Mutant huntingtin's effects on striatal gene expression in mice recapitulate changes observed in human Huntington's disease brain and do not differ with mutant huntingtin length or wild-type huntingtin dosage.

Détails

ID Serval
serval:BIB_89FF857F0D32
Type
Article: article d'un périodique ou d'un magazine.
Collection
Publications
Titre
Mutant huntingtin's effects on striatal gene expression in mice recapitulate changes observed in human Huntington's disease brain and do not differ with mutant huntingtin length or wild-type huntingtin dosage.
Périodique
Human Molecular Genetics
Auteur(s)
Kuhn A., Goldstein D.R., Hodges A., Strand A.D., Sengstag T., Kooperberg C., Becanovic K., Pouladi M.A., Sathasivam K., Cha J.H., Hannan A.J., Hayden M.R., Leavitt B.R., Dunnett S.B., Ferrante R.J., Albin R., Shelbourne P., Delorenzi M., Augood S.J., Faull R.L., Olson J.M., Bates G.P., Jones L., Luthi-Carter R.
ISSN
0964-6906 (Print)
ISSN-L
0964-6906
Statut éditorial
Publié
Date de publication
2007
Volume
16
Numéro
15
Pages
1845-1861
Langue
anglais
Résumé
To test the hypotheses that mutant huntingtin protein length and wild-type huntingtin dosage have important effects on disease-related transcriptional dysfunction, we compared the changes in mRNA in seven genetic mouse models of Huntington's disease (HD) and postmortem human HD caudate. Transgenic models expressing short N-terminal fragments of mutant huntingtin (R6/1 and R6/2 mice) exhibited the most rapid effects on gene expression, consistent with previous studies. Although changes in the brains of knock-in and full-length transgenic models of HD took longer to appear, 15- and 22-month CHL2(Q150/Q150), 18-month Hdh(Q92/Q92) and 2-year-old YAC128 animals also exhibited significant HD-like mRNA signatures. Whereas it was expected that the expression of full-length huntingtin transprotein might result in unique gene expression changes compared with those caused by the expression of an N-terminal huntingtin fragment, no discernable differences between full-length and fragment models were detected. In addition, very high correlations between the signatures of mice expressing normal levels of wild-type huntingtin and mice in which the wild-type protein is absent suggest a limited effect of the wild-type protein to change basal gene expression or to influence the qualitative disease-related effect of mutant huntingtin. The combined analysis of mouse and human HD transcriptomes provides important temporal and mechanistic insights into the process by which mutant huntingtin kills striatal neurons. In addition, the discovery that several available lines of HD mice faithfully recapitulate the gene expression signature of the human disorder provides a novel aspect of validation with respect to their use in preclinical therapeutic trials.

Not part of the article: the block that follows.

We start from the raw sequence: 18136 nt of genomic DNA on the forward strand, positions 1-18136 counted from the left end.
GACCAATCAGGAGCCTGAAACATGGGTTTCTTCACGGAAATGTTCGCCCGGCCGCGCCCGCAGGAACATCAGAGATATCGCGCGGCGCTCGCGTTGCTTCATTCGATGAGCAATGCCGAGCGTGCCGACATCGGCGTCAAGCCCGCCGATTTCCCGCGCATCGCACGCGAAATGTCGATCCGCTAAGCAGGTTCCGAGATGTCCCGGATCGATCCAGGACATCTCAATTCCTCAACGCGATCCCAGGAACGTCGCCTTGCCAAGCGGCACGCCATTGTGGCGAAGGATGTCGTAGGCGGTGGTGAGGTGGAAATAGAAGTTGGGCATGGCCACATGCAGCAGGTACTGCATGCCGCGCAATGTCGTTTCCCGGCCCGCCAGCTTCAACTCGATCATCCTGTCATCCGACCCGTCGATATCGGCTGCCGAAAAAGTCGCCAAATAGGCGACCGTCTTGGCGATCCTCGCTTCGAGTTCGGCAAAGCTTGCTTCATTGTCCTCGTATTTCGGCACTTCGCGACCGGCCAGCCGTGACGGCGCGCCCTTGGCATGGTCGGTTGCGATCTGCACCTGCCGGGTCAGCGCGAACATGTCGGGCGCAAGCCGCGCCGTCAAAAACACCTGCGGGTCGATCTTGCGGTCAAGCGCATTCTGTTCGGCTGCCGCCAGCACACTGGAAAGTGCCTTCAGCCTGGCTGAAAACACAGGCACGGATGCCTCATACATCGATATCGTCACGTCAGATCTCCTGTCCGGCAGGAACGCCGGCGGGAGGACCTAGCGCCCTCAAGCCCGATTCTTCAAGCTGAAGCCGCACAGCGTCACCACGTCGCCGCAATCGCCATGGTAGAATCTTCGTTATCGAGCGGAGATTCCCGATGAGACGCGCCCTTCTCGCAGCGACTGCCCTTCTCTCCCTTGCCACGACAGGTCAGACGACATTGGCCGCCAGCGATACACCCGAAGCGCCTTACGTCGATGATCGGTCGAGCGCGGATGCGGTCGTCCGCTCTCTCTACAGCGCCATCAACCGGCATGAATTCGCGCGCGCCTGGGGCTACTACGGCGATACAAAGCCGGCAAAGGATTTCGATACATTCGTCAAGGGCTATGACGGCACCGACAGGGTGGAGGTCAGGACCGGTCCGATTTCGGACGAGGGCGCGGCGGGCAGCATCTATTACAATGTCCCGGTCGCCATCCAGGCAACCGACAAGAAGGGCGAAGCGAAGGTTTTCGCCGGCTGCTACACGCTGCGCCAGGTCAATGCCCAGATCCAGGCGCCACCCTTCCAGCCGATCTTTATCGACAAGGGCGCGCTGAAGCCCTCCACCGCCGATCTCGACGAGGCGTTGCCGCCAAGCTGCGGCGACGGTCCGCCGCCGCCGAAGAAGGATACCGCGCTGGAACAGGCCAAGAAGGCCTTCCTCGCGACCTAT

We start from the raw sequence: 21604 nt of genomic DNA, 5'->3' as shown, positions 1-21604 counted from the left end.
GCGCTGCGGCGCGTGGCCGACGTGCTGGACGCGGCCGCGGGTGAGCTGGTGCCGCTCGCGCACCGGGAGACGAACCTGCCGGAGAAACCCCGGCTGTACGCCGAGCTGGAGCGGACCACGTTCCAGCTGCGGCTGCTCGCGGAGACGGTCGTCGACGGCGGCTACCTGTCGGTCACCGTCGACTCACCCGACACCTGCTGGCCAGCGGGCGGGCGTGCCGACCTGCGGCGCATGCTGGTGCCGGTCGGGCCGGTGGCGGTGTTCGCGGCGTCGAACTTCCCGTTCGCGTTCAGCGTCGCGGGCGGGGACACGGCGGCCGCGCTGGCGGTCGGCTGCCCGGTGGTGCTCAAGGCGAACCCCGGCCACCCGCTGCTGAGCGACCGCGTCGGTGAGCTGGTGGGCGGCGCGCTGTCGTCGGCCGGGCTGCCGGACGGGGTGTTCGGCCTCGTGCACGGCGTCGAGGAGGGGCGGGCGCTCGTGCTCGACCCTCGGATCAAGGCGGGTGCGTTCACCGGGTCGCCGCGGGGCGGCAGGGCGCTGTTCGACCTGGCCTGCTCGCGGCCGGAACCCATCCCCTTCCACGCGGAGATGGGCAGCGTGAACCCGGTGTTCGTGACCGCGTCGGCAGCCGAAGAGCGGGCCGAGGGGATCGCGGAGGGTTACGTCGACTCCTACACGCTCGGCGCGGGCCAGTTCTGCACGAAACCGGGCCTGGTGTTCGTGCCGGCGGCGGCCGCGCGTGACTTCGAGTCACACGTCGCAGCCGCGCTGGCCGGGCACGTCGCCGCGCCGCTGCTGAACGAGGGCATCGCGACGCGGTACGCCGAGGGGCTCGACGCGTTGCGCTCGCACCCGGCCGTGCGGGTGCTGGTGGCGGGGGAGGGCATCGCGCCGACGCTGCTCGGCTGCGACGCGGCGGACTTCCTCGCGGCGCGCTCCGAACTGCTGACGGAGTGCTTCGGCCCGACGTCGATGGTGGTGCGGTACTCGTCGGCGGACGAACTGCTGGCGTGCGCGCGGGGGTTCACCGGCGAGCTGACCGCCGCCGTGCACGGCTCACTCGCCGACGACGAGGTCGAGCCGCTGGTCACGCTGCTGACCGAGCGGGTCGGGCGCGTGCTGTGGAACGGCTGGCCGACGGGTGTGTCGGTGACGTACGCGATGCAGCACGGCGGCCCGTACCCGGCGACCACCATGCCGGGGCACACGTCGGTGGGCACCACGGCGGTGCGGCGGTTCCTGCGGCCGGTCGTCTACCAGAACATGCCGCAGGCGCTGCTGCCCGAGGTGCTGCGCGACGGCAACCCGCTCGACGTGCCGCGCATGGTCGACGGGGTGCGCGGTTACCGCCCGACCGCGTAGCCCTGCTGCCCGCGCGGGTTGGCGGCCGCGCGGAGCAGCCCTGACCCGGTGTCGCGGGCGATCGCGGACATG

Mots-clé
Animals, Brain/metabolism, Brain/pathology, Corpus Striatum/metabolism, Disease Models, Animal, Gene Dosage, Gene Expression, Humans, Huntington Disease/genetics, Huntington Disease/metabolism, Mice, Mice, Mutant Strains, Mutation, Nerve Tissue Proteins/genetics, Nerve Tissue Proteins/metabolism, Neurons/metabolism, Nuclear Proteins/genetics, Nuclear Proteins/metabolism, Phenotype, RNA, Messenger/metabolism
Pubmed
Web of science
Open Access
Oui
Création de la notice
22/04/2013 9:12
Dernière modification de la notice
08/05/2019 21:38
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